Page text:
Dickson v. Hubbell Realty Co.

Annotate this Case

567 N.W.2d 427 (1997)

Arthur W. DICKSON, As Executor of the Estate of Arthur D. Dickson, and the Estate of Arthur D. Dickson, and Dickson Industries, Inc., Appellants, v. HUBBELL REALTY COMPANY f/k/a F.M. Hubbell Sons & Company, Inc., Appellee.

No. 96-363.

Supreme Court of Iowa.

July 23, 1997.

*428 Jeffrey L. Goodman and Leon R. Shearer of Shearer, Templer & Pingel, P.C., West Des Moines, for appellants.

Lawrence E. Myers and Joan Fletcher of Nyemaster, Goode, McLaughlin, Voigts, West, Hansell & O'Brien, P.C., Des Moines, for appellee.



This dispute arises out of a specific provision in a commercial lease between Hubbell Realty Company, as lessor, and Arthur D. Dickson, as lessee. The relationship traces back through several leases and assignments, which began in 1918, and involves the responsibility of Dickson to remove buildings on the leased property when the lease expires. The district court granted summary *429 judgment to the lessor in a declaratory judgment action. We affirm.

I. Background Facts and Proceedings.

On September 21, 1918, trustees of the Frederick M. Hubbell Estate ("Hubbell Trustees") entered into a sixty-year commercial lease ("1918 lease") with Gust Neofotist for property located at 325 Southwest Fifth Street in Des Moines, Iowa. At the time, the land involved in the lease was vacant. The 1918 lease was eventually assigned four times:

1) To Schulze Baking Company on October 18, 1919; 2) To Interstate Bakeries Corporation on February 23, 1938; 3) To Dickson Industries, Inc., on June 30, 1965; and 4) To Arthur D. Dickson on February 18, 1966.

The record indicates that two buildings were constructed on the leased property between 1918 and 1938.

On December 30, 1966, the Hubbell Trustees and Arthur D. Dickson entered into a new commercial lease ("1966 lease"), which was scheduled to expire upon termination of Frederick Hubbell's trust on November 17, 1983. Paragraph twenty of the 1966 lease specified that "upon the expiration of this lease all buildings owned or erected on said premises by lessee shall be removed at lessee's expense." (Emphasis added.) Around the same time the 1966 lease was created, Arthur D. Dickson acquired the two buildings by assignment of the prior lessee.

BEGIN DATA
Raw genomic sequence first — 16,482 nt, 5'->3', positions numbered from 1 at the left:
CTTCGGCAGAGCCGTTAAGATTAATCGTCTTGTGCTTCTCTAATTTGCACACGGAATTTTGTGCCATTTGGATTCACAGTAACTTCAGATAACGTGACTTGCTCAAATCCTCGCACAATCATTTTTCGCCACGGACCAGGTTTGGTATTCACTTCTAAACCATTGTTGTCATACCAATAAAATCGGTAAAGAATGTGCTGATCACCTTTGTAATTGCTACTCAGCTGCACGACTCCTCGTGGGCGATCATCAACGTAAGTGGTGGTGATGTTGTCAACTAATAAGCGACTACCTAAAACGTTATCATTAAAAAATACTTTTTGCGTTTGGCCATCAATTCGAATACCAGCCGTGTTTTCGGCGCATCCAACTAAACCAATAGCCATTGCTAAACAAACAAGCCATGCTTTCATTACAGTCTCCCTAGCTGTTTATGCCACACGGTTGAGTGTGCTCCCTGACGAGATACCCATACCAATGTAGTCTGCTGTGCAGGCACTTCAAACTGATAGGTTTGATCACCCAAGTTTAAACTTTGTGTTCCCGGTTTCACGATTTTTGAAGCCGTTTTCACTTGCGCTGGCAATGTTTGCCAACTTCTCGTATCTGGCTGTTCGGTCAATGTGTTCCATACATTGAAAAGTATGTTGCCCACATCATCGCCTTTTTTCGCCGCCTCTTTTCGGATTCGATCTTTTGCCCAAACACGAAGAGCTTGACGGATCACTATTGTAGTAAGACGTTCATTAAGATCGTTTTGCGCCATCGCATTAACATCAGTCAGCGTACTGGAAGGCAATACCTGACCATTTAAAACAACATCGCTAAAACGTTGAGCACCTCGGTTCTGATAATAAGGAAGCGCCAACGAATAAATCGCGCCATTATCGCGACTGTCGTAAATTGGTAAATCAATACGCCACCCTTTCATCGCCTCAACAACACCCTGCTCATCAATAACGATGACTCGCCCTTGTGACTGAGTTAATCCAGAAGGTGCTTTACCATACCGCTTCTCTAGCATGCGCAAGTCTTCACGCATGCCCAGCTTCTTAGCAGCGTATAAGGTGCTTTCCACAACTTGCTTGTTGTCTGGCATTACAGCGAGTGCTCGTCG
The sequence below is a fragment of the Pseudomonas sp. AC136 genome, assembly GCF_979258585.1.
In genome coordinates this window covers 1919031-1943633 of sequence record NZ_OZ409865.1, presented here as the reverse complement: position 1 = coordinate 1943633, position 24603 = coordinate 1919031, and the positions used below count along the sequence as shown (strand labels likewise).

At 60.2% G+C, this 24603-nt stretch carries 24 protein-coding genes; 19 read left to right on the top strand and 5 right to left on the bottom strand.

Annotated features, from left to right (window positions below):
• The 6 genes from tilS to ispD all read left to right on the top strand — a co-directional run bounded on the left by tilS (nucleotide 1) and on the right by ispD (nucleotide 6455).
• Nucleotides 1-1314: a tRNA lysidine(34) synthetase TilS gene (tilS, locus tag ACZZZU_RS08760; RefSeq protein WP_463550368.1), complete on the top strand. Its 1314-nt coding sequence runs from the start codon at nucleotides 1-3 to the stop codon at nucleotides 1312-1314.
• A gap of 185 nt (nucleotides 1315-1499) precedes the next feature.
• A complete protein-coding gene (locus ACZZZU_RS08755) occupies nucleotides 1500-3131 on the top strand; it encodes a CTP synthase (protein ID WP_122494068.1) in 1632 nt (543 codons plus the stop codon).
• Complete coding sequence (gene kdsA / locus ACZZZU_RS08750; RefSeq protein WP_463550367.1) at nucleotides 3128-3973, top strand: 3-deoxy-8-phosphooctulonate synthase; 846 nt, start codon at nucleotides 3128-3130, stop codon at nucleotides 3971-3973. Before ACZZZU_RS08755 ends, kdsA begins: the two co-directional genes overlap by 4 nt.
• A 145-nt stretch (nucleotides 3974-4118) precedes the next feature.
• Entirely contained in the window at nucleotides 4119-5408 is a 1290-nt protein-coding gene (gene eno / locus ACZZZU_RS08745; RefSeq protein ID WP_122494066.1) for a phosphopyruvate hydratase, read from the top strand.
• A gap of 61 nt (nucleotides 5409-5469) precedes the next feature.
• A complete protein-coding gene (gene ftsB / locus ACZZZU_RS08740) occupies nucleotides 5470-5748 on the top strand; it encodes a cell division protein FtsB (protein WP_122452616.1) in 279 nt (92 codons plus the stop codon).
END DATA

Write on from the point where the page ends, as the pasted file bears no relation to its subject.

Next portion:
In order to extend their leasehold interest, the successor of the Hubbell Trustees, F.M. Hubbell Sons & Company, Inc., later known as Hubbell Realty Company (hereinafter referred to as Hubbell), and Arthur D. Dickson entered into another commercial lease on August 16, 1978 ("1978 lease"). Along with the creation of this lease, the parties also executed a cancellation agreement, which terminated all provisions of the 1966 lease. The 1978 lease has a twenty-year term and is due to expire on September 30, 1998. In drawing up the new lease, Hubbell revised paragraph twenty, which provides in relevant part:

At the expiration of this Lease, by lapse of time or otherwise, all buildings and improvements made or erected upon the demised premises by Lessee shall become the sole property of Lessor, without any payment therefor. Notwithstanding the foregoing, Lessor shall have the right, by giving Lessee written notice ..., to require Lessee, at Lessee's sole cost and expense, to remove any or all of the buildings or improvements constructed or erected on the demised premises by Lessee. ... For the purposes of this paragraph, except with respect to the giving of required notices hereunder, the term "Lessee" shall be construed, in its broadest sense, to include the original Lessees, and all persons, firms or corporations claiming by, through or under them.

(Emphasis added.)

On March 3, 1995, Arthur W. Dickson, as executor of the estate of Arthur D. Dickson, the estate of Arthur D. Dickson, and Dickson Industries, Inc., guarantor on the 1978 lease, (hereinafter collectively referred to as "Dickson") filed a petition for a declaratory judgment. Dickson sought a declaration that it had no obligation to remove two underground storage tanks located adjacent to the leased property. Dickson also sought a declaration that it had no obligation, at the expiration of the 1978 lease, to remove buildings or improvements that it had not constructed or erected. It is undisputed that Dickson has not constructed any buildings on the leased property.

Hubbell filed an answer and cross-petition. It sought a declaratory judgment holding Dickson responsible for the removal of the underground storage tanks and for the future removal of all buildings and improvements, should Hubbell elect to require such removal.

Following motions for summary judgment by both parties and a hearing, the district court entered a ruling on January 23, 1996. With regard to the underground storage tanks, the court found that the tanks were not part of the leased property; therefore, Dickson is not responsible for their removal. With regard to the removal of the buildings, the court found that the term "lessee" in *430 paragraph twenty of the 1978 lease was intended to hold each lessee in succession responsible for the acts of the 1918 lessee. Therefore, the court held that, if Hubbell elects to have the buildings removed, Dickson is responsible for such removal.

Dickson filed a notice of appeal challenging the court's declaratory judgment.

II. Scope of Review.